Aloe Vera

Aloe vera (Liliaceae). The part used is the fresh or dehydrated juice from the leaves.

This plant has hundreds of uses, the most popular being its ability to alleviate the pain of burns and to speed their healing. It is very easily cultivated as a house plant, and should be in every kitchen.

Functions of aloe vera

Aloe vera


  • is used for sunburn, often preventing later peeling. Immediately immerse the burn in cold water or apply ice until the heat subsides, then generously apply the aloe. It is best to trim the prickly sides off the succulent leaf, then split the leaf in half and gently rub the exposed gel onto the affected area.
  • may also be applied to any cut or skin abrasion, and onto skin eruptions, remarkably speeding healing. It is useful with decubitus ulcers.


  • it may also be used when a powerful cathartic (a substance that promotes defecation) is required.
  • used in a small dose it may increase menstrual flow.
  • is used to relieve the pain and itching of hemorrhoids, carve out a suppository sized chunk of the inner leaf gel and insert into the rectum.
  • it can be used with stomal ulcers (intestinal ulcers between the stomach and the jejunum).

It has been reported that success has been achieved using aloe to treat facial edema, immediate denture placement, lock jaw and mouth ulcers.

Notes on aloe

  • Aloe stimulates uterine contractions. It should be avoided during pregnancy. As aloe is excreted in the breast milk is best avoided during breast feeding as it may act as a purgative on the baby.
  • Avoid if you have kidney disease or hemorrhoids.
  • Do not apply the gel to any surgical incision as it may delay the healing.
  • Do not ingest the dried leaf gel as it is s habit forming laxative. Taken in large amounts or for long periods, they may be harmful to the kidneys and gastrointestinal tract.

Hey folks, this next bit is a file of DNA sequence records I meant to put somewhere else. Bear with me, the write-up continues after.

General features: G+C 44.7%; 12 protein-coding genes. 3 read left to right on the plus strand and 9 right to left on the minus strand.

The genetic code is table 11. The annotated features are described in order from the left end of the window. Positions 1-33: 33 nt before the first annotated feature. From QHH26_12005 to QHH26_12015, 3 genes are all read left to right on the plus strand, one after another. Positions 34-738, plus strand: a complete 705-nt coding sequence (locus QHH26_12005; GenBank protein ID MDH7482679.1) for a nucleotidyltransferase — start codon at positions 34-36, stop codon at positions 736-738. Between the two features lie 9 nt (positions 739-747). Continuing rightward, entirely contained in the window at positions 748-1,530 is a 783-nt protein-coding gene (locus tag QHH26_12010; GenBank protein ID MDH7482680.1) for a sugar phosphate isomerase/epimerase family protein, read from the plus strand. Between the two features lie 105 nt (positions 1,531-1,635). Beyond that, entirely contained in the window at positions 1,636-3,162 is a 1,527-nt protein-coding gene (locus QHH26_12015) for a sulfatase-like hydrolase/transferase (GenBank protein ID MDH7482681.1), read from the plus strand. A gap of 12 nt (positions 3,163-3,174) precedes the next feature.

• Avoid taking aloe products with cardiac medications, such as antiarrhythmics. A possible interaction may occur, due to potential potassium loss induced by aloe preparations.
  • Do not confuse aloe vera with bitter aloes or other aloe species as some are poisonous.


For internal use take 0.1 to 0.3 grams of the juice.

For external use put some of the fresh juice onto the afflicted area.

Aloe Vera ointment: collect several leaves and split them to collect the juice. Place the leaves into a saucepan and gently simmer them until they become a thick paste. Leave this to cool and then place the paste into a clean jar and store in a cool place. Keep the jar in the refrigerator once it is opened. Use this as you would for fresh sap. It is a good way to preserve the juice and you can take it away with you. It will keep for several months.

For the gardener

Aloes need hot dry conditions and very good drainage. They will grow well in a pot but if they are allowed to stay wet the whole plant will rot at the base. They are also easily killed by heavy frosts. The plants can be grown by removing and planting the small suckers that grow from the base of a mother plant. This can be done at any time of the year but it is most successful in spring.



Duke, J.A. 2000, Anti-aging Prescriptions. Rodale.

Hoffmann, D. 2000, The New Holistic Herbal. Element Pub.

Hoffmann, F. and Manning M. 2002, Herbal Medicine and Botanical Medical Fads. The Haworth Press.

McIntyre, A. 1995, The Complete Women's Herbal. Henry Holt Reference Books.

Woodward, P. 2003, Grow Your Own Herbal Remedies. Hyland House.




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